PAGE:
The last few weeks have been brutally hot in Boston, which has made running feel even more difficult lately, especially as I get back into training. It’s extremely humbling to be struggling to maintain a pace that used to be close to an easy effort just a few months ago. I’ve been on a very loose program with my coach since the Boston Marathon, basically with the goal of maintaining some level of fitness, while also hitting Harvard Stadium stairs hard every week, as well as the other two weekly November Project workouts.
This past week has seem to have focused on pushing past what you think are your limits. Do crazy shit – forget “normal.” Monday’s workout included something we’ve done before: the “Sebastian” aka 7 minutes of burpees, all out. But then we did something we’d never done before… A second Sebastian. 14 minutes of all out burpees. Evan (one of the co-leaders) shared that the idea with this is to show people they’re capable of much more than they thought possible.
On Wednesday, we raced Harvard Stadium in a way that we’ve never done before – as a relay. We switched off every 5 sections, for essentially 2.5-4 minutes of work, with equal rest if you had a partner of similar speed. This was the 2nd hardest, if not hardest workout I’ve ever done at the stadium, again with the goal of getting outside your comfort zone. After (catching your breath) a workout like that, you feel pretty damn good. What’s one new/crazy thing you plan on doing in the next week? I want to hear about it!
As the training has been picking back up, I’ve refocused my nutrition on a couple of new areas. I’ve been spending a lot more time on the phone with athletes alongside our dietitian who often goes through the results of the pro athletes we work with. Time and time again she emphasizes adding more fiber into their routines through oatmeal and some other sources to help with glucose as well as other markers. After all these conversations and my 4th InsideTracker test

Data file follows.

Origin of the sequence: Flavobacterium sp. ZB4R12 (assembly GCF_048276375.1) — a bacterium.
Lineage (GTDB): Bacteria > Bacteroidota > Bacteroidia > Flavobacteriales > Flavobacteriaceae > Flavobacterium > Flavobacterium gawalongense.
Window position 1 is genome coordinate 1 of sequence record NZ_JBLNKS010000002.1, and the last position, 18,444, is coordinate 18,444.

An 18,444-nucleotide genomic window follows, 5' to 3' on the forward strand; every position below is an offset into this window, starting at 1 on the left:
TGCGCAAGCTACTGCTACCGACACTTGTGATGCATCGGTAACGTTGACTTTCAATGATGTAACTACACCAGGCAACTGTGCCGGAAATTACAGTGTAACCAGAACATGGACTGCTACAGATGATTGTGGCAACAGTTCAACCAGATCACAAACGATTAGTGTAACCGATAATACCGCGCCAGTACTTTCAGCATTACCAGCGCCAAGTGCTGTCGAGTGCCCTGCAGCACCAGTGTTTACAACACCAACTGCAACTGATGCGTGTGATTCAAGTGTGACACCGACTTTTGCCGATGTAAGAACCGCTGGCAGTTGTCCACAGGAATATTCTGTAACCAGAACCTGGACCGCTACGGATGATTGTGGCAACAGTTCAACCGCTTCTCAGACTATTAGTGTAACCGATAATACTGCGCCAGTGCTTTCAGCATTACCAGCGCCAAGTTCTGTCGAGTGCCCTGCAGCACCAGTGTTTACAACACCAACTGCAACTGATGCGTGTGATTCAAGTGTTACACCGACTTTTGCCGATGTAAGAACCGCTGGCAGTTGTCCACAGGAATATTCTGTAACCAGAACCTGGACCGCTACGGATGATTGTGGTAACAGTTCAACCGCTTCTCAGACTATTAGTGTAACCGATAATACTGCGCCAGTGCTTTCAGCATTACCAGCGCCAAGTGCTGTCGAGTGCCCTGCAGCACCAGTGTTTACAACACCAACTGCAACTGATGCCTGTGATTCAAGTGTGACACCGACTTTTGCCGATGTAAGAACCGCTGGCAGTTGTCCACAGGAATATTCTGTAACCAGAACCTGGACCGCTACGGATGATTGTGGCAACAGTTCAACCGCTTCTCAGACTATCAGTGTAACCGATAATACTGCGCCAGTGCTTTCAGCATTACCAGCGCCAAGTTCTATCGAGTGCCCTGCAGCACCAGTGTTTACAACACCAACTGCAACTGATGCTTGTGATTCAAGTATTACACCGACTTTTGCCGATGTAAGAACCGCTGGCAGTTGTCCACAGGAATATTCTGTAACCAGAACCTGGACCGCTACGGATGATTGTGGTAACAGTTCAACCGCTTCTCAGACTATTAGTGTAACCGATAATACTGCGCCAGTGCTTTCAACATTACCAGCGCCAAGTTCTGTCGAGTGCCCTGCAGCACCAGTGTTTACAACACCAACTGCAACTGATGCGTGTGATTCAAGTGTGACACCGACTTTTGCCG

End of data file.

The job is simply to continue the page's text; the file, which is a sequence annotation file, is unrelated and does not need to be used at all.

showed consistently elevated glucose, I finally decided to pay attention to it. What I’ve noticed is that my energy levels have increased, especially in the afternoons as well as by Friday evening after a long week of work and training. Another unexpected perk is that I’m the leanest I’ve been since high school, which has come as the result of nutritional tweaks, as my training has remained somewhat constant over the last 2 years.
This has happened alongside an increase in calories, in particular from protein, as a result of a high SHBG result (read more about why SHBG is important and how it’s linked to testosterone/recovery/performance here). I’ve added more quality sources of protein including much more fish, some beef and chicken, as well as a couple high protein and real food based bars. After speaking with Kimber Mattox, a pro runner who is one of the athletes InsideTracker is working with, I learned about Oatmega Bars. I had been asking Kimber about her progress after her second test and how she was able to make such great progress. The bars were one of the things she had added into her routine, which are made from grass-fed whey and a lot of other great, real ingredients. As someone with a dairy intolerance, I was very happy about not having any digestion issues with their bars. They’re high in protein and fiber, and low in sugar, while also containing a solid amount of healthy fats from fish, which is an interesting addition to a protein bar to say the least. Bonus: their chocolate mint chip flavor tastes identical to Thin Mint Girl Scout cookies.
I’ll be retesting again in the next two weeks, and am finally optimistic I’ll be able to get my InnerAge a bit closer to where it should be.